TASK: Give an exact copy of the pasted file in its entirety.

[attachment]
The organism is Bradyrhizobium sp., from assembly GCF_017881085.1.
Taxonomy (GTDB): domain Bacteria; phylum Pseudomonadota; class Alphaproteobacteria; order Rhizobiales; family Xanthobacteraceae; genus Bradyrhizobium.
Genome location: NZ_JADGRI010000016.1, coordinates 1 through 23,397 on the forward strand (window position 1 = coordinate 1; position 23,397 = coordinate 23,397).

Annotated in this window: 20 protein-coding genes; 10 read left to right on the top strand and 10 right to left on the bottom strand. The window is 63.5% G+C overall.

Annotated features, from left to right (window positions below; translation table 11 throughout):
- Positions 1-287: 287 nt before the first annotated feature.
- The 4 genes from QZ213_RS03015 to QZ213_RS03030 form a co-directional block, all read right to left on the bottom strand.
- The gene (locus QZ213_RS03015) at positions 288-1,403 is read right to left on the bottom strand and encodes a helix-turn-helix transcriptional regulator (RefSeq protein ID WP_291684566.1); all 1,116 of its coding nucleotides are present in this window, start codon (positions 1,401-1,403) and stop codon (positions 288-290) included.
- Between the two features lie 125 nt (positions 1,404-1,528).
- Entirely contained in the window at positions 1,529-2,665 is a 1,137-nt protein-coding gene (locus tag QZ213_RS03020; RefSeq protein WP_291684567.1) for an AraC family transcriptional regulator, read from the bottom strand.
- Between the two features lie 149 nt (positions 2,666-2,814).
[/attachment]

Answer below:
The organism is Bradyrhizobium sp., from assembly GCF_017881085.1.
Taxonomy (GTDB): domain Bacteria; phylum Pseudomonadota; class Alphaproteobacteria; order Rhizobiales; family Xanthobacteraceae; genus Bradyrhizobium.
Genome location: NZ_JADGRI010000016.1, coordinates 1 through 23,397 on the forward strand (window position 1 = coordinate 1; position 23,397 = coordinate 23,397).

Annotated in this window: 20 protein-coding genes; 10 read left to right on the top strand and 10 right to left on the bottom strand. The window is 63.5% G+C overall.

Annotated features, from left to right (window positions below; translation table 11 throughout):
- Positions 1-287: 287 nt before the first annotated feature.
- The 4 genes from QZ213_RS03015 to QZ213_RS03030 form a co-directional block, all read right to left on the bottom strand.
- The gene (locus QZ213_RS03015) at positions 288-1,403 is read right to left on the bottom strand and encodes a helix-turn-helix transcriptional regulator (RefSeq protein ID WP_291684566.1); all 1,116 of its coding nucleotides are present in this window, start codon (positions 1,401-1,403) and stop codon (positions 288-290) included.
- Between the two features lie 125 nt (positions 1,404-1,528).
- Entirely contained in the window at positions 1,529-2,665 is a 1,137-nt protein-coding gene (locus tag QZ213_RS03020; RefSeq protein WP_291684567.1) for an AraC family transcriptional regulator, read from the bottom strand.
- Between the two features lie 149 nt (positions 2,666-2,814).